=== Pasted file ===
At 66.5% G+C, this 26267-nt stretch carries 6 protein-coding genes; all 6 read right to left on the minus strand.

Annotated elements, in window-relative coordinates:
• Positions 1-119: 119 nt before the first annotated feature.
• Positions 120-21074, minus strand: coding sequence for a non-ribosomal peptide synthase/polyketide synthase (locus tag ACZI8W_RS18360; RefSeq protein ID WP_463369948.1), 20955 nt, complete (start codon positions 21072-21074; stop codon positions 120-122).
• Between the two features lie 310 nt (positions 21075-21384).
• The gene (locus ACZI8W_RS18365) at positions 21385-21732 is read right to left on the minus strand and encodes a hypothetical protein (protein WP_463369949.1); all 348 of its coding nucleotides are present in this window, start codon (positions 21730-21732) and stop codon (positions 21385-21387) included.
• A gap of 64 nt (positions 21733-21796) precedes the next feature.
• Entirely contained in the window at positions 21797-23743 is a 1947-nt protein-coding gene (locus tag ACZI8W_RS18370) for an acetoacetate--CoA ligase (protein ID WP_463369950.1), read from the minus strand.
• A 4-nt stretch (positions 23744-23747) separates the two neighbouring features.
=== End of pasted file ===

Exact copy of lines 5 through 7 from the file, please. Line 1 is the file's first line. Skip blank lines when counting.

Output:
• Between the two features lie 310 nt (positions 21075-21384).
• The gene (locus ACZI8W_RS18365) at positions 21385-21732 is read right to left on the minus strand and encodes a hypothetical protein (protein WP_463369949.1); all 348 of its coding nucleotides are present in this window, start codon (positions 21730-21732) and stop codon (positions 21385-21387) included.
• A gap of 64 nt (positions 21733-21796) precedes the next feature.